SpaceX recently moved its second drone ship, “Just Read the Instructions,” to the Atlantic Ocean. The addition of a second drone ship operating in the same ocean will enable SpaceX to recover more rockets. It typically takes each drone ship two to three days to reach the landing site and then another two to three days to return to shore with the booster. If SpaceX expects to keep up its launch cadence of nearly one flight per week, we could see both ships getting a lot of action soon.
Thanks to the sheer number of satellites in orbit, SpaceX is operating the largest satellite fleet ever. Ever since its first Starlink launch, the company has come under fire from astronomers and scientists around the world over concerns that the constellation’s apparent brightness will disrupt astronomical observations.
To that end, SpaceX has been experimenting with different ways of reducing the satellites’ brightness. Musk and SpaceX have said that they will be adding special sunshades to future Starlink satellites. These will act as a visor of sorts that limits the craft’s reflectivity.
During the previous Starlink launch, SpaceX outfitted a single satellite with this new sun visor to test how it works on orbit. While this latest batch of 58 satellites does not have the sunshades installed, SpaceX has said that all future launches, beginning with Starlink 10, will have them.
SpaceX doesn’t want to stop at booster reuse. Musk has said that SpaceX aims to reuse as much of the Falcon 9 rocket as possible, including the payload fairing, which protects satellites during launch.
To that end, the company has outfitted two boats — GO Ms. Tree and GO Ms. Chief — with giant nets that will act as a mobile catcher’s mitt to snag falling payload fairings, which have historically been discarded in the ocean.
Musk has said that his company could save as much as $6 million per flight by reusing fairings, which account for roughly 10% of the rocket’s overall price tag. So, the company has outfitted its fairings with a navigation system to steer each half back to Earth and a parachute to help it gently land in either the ocean or in the outstretched nets of GO Ms. Tree and GO Ms. Chief.
To date, SpaceX has recovered several fairings and reflown recycled fairing pieces four times, including on this launch. The two clam-shelled pieces were previously used on different missions — one on the launch of a hefty communications satellite dubbed JCSAT-18/Kacific-1 in Dec. 2019, and the other on the third Starlink flight, which flew in January of this year.
SpaceX is attempting to catch the fairings today, assuming the weather cooperates. If an attempt is possible, it will occur approximately 40 minutes after liftoff.
The weather was not expected to be an issue for today’s launch attempt, as the 45th Weather Squadron estimated there to be a 30% chance of a scrub. While tricky weather is not unique here in Florida, what is unique for this mission is the team monitoring it.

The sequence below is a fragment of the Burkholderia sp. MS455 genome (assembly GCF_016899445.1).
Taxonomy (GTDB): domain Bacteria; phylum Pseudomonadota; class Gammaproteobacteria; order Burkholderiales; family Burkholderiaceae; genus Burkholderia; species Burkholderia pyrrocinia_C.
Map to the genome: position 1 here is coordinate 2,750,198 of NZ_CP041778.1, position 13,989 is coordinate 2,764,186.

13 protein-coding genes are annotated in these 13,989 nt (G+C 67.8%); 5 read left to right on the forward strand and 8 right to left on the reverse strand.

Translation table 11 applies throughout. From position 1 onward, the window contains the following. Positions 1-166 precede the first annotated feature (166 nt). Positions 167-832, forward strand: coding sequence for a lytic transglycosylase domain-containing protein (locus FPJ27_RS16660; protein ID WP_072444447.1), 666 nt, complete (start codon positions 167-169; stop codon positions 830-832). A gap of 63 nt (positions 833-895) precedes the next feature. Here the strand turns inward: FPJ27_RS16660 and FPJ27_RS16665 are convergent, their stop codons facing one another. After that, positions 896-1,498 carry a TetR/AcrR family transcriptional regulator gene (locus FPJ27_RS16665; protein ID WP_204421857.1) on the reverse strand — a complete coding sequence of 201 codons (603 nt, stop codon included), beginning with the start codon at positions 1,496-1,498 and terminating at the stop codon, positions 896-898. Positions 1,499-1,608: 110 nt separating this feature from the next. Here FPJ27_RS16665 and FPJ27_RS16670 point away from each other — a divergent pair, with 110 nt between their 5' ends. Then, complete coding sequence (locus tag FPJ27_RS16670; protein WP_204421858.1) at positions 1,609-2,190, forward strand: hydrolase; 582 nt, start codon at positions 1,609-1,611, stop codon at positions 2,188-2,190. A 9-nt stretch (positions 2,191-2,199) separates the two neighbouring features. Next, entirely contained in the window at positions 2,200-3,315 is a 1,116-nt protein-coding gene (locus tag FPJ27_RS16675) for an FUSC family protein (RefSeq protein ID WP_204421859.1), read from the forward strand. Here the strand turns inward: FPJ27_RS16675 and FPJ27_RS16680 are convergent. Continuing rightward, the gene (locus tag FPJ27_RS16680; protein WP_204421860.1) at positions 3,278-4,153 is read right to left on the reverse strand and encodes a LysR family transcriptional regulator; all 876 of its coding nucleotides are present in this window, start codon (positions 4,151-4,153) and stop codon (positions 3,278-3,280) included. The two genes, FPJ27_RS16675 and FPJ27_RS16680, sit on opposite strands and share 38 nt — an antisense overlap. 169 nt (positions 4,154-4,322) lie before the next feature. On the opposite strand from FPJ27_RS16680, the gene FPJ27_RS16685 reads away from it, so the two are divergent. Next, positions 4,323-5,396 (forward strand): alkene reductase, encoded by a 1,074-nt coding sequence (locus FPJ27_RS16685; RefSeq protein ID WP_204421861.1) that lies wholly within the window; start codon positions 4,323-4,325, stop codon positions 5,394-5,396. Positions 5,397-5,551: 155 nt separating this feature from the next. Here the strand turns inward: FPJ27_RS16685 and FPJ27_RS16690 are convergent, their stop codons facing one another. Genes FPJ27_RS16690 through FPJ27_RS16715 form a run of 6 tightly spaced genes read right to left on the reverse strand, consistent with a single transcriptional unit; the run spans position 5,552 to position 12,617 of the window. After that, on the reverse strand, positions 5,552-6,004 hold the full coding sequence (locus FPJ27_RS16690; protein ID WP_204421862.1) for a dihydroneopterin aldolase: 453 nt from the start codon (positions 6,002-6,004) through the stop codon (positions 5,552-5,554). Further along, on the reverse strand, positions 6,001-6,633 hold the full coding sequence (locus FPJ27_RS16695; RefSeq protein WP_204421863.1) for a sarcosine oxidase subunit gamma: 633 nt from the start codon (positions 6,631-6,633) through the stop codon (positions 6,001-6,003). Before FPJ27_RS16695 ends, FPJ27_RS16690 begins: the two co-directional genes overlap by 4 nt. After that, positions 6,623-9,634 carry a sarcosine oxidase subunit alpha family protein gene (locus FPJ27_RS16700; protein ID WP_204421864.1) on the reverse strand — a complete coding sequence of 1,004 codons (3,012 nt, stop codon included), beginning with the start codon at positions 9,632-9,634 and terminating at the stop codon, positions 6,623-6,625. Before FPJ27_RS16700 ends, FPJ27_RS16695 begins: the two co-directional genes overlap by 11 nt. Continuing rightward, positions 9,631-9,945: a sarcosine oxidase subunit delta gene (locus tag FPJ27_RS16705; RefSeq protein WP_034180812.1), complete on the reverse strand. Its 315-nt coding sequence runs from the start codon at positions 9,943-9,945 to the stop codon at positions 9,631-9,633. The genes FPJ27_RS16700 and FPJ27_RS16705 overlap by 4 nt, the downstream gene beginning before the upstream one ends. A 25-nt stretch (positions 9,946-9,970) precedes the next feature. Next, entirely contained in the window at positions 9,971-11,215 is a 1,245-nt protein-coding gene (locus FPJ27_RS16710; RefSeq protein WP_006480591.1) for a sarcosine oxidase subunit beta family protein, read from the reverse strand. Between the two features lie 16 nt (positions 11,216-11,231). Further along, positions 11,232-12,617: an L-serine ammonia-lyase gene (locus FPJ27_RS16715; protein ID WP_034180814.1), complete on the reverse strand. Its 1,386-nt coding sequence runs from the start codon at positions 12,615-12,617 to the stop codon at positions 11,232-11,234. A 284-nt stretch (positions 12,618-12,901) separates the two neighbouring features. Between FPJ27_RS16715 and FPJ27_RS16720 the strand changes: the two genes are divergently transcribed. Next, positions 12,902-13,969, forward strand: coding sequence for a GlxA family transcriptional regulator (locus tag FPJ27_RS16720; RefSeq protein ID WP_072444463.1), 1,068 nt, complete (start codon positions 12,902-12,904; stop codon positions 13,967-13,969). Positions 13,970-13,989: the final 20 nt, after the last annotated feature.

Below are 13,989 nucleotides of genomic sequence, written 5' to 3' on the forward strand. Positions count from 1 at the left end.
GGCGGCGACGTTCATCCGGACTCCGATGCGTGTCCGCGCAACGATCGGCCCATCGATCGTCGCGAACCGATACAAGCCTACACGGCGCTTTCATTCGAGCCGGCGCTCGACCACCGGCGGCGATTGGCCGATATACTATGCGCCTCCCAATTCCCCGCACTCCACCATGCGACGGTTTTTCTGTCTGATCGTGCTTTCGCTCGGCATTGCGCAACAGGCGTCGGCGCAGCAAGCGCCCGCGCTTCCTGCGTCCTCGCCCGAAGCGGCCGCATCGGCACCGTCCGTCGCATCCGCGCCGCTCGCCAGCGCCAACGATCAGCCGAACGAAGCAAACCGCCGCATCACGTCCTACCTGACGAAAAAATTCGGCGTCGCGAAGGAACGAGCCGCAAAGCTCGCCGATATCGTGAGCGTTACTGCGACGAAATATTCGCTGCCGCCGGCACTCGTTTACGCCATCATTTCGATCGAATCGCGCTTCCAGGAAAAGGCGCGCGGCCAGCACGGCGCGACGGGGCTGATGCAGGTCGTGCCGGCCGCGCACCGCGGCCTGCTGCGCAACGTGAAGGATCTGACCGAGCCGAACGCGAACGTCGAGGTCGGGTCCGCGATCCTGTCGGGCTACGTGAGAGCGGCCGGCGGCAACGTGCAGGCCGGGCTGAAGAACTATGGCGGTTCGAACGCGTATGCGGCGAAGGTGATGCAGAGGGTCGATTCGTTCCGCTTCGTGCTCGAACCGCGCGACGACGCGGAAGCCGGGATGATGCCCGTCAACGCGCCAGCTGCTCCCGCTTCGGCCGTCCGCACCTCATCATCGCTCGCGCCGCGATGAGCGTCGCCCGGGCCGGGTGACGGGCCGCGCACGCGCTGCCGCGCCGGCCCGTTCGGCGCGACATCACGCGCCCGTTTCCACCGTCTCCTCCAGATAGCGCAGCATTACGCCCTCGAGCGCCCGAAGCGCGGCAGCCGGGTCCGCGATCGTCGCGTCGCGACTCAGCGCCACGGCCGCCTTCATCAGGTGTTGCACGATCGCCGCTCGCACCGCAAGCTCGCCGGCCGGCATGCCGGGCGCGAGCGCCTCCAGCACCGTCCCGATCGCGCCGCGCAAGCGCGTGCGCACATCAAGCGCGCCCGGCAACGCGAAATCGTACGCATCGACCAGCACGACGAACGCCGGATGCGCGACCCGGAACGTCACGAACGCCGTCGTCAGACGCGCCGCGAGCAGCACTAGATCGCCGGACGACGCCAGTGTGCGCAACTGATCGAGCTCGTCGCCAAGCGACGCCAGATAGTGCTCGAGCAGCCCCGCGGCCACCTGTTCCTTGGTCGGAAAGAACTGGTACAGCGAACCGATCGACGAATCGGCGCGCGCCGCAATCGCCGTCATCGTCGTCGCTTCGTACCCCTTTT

The 45th Weather Squadron operates out of Florida’s Cape Canaveral Air Force Station, and is the team responsible for making the go/no-go call for liftoff. Squadron personnel determine if the weather is acceptable for launch. For the first time in the Squadron’s history, the team on console was all women.
The team, composed of three military and three civilian launch weather officers, is responsible for monitoring a myriad of issues that could potentially delay the launch. These issues include cloud height and distribution, the potential for lightning and how much electricity is in the atmosphere.
The historic event, like NASA’s recent all-female spacewalk from the ISS, occurred by happenstance. Capt. Nancy Zimmerman, the launch weather director, said that prior to 2018, there was only one female launch weather officer. Now the team is about half women and half men, so we should see this distribution happen more often.
Now that SpaceX is steadily inching closer to its goal of 800 satellites that will provide moderate coverage, the company has to get them up and running. To that end, the company has designed and gained approval for up to one million user terminals.
The hardware is simple enough that anyone can install it, according to Musk, who has said the terminals look like a “UFO on a stick.” The terminals will come with just two basic instructions — plug in and point at the sky — and are equipped with actuators that ensure they’re pointing where they should be at all times, Musk has said.
On Friday, Steve Jurvetson (co-founder of Future Ventures as well as a SpaceX and Tesla board member) tweeted about his experience with a Starlink user terminal. He described it as “the simplest out-of-the-box experience imaginable.”
SpaceX has already completed two successful missions this month, with two more flights on the docket for June: another batch of Starlink satellites as well as an upgraded GPS satellite for the U.S. Space Force.